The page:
[Ambulant-users] Multi-threading libambulant

Jack Jansen Jack.Jansen at cwi.nl
Wed Apr 29 10:26:52 CEST 2009


On 27 apr 2009, at 17:13, João Pedro Cadinha wrote:

> Hi,
>
> I’m trying to use libambulant in a multi-thread architecture and I’m  
> having some memory leak problems. I have a thread manager class that  
> creates threads that implement several players (using the  
> smil2::player class). I think my problem is in the destructor of the  
> player because I had some segmentation faults when I tried to use  
> the smil_player destructor. This error occurs in these invocations:
> - m_scheduler->reset_document();
> - delete m_scheduler;
> - delete m_event_processor;
>
> I don’t think that the scheduler and the event processor are shared  
> across all threads, but being shared can be the reason why they  
> can’t be destruct. A lock is being applied to the player destructor.  
> Are there any other plausible causes for this memory leak problem?
>
> I have also created a simple example that creates several threads  
> that simply loaded a document, parsed it and destructed it and after  
> several threads there was also a memory leak problem. Any ideas?


Joào,
which version of ambulant are you using?

There was a thread leak until very recently, it was fixed in release  
2.0.2 (last week), and since then the fix has also been propagated to  
the CVS main branch.

So, if you're using sourcecode that you got more than a week or so ago  
you should try to start from fresh source, if possible. If you've made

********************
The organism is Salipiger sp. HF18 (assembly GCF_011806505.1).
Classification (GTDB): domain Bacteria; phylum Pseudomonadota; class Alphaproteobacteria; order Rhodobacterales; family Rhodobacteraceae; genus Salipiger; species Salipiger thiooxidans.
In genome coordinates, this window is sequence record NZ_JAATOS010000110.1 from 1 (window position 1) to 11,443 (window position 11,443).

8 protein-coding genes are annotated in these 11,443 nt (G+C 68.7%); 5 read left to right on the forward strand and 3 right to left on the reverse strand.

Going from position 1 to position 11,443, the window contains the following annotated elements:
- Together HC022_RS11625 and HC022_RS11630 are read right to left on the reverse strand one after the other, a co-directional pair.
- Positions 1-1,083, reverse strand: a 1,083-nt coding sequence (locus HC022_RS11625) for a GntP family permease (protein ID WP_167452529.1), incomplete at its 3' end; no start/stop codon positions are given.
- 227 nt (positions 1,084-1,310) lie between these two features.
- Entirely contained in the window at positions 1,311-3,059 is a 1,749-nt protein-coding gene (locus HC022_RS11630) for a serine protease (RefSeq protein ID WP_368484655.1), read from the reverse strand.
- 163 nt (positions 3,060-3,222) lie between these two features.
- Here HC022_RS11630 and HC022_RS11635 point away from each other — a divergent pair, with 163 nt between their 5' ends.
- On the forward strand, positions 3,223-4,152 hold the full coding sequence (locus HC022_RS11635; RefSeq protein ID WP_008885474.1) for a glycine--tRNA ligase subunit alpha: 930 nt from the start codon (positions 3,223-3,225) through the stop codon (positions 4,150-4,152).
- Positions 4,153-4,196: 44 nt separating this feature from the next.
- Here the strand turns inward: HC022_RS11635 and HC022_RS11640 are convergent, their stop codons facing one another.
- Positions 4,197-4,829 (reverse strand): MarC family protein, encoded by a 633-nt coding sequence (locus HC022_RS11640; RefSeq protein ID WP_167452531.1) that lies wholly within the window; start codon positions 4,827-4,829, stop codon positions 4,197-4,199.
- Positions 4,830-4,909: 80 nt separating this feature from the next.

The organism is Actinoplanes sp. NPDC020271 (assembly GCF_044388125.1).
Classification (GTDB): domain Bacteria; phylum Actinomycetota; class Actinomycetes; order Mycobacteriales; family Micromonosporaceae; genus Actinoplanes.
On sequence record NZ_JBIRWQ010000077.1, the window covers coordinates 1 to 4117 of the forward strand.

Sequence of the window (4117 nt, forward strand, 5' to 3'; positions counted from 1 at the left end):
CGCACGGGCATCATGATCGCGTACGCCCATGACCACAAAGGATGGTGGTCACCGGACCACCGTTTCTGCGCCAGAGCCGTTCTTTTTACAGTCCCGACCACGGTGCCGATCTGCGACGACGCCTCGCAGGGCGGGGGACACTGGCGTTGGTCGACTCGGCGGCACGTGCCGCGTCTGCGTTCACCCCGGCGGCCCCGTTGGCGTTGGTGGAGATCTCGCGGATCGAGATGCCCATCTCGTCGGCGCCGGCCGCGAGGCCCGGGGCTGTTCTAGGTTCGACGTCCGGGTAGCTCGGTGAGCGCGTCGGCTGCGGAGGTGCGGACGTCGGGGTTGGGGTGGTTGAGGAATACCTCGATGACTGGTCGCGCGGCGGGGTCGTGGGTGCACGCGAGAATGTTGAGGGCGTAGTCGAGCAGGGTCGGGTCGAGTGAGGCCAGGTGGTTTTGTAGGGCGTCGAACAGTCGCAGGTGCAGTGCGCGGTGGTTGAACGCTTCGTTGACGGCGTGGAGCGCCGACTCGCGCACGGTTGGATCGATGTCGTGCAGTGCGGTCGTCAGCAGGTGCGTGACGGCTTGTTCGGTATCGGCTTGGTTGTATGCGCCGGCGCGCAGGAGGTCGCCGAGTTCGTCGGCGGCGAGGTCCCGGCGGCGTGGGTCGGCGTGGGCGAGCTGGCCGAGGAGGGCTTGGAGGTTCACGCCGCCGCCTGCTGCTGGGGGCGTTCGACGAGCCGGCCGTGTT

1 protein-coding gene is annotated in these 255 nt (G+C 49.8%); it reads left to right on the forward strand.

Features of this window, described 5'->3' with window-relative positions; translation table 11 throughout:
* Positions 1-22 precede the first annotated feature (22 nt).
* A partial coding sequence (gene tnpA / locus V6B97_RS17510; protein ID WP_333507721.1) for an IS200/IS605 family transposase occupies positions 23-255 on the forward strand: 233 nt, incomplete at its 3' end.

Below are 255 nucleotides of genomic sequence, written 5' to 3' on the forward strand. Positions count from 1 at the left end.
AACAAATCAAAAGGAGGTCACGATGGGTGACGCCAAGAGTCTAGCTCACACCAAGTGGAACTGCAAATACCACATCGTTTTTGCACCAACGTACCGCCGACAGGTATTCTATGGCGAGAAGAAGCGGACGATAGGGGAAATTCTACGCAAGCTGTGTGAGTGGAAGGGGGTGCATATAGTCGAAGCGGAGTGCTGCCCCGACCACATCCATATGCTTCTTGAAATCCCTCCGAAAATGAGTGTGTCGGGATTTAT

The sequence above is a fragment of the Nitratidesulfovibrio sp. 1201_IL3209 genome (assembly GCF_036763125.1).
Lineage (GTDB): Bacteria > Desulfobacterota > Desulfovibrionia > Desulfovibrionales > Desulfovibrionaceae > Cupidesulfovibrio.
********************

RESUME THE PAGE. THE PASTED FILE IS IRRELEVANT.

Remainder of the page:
heavy modifications to the source: the only things that were changed  
(wrt. this problem) are unix_thread.cpp and unix_thread.h, so you can  
probably simply replace them with the newer version.

That said: there could definitely be problems with multiple  
invocations of the player: we still miss a global class to hold all  
sorts of things like factories, so it is a bit random which objects  
need to be retained between players, and which need to be released.  
But: your segmentation fault seems to point to a double free, which is  
pretty much the reverse of a leak. If the problem persists after  
updating the thread code, as outlined above, your best bet is to use  
valgrind. It will tell you both about double frees (or referencing  
memory already freed) and leaks. In both cases, you'll get the stack  
trace for the place where the memory area with trouble was initially  
allocated. The only problem with valgrind is that you have to wade  
through lots of things that are technically errors, but not your fault  
(problems deep down in the ffmpeg or X11 library, for example).

If you find something: please be sure to let us know so we can fix it,
--
Jack Jansen, <Jack.Jansen at cwi.nl>, http://www.cwi.nl/~jack
If I can't dance I don't want to be part of your revolution -- Emma  
Goldman





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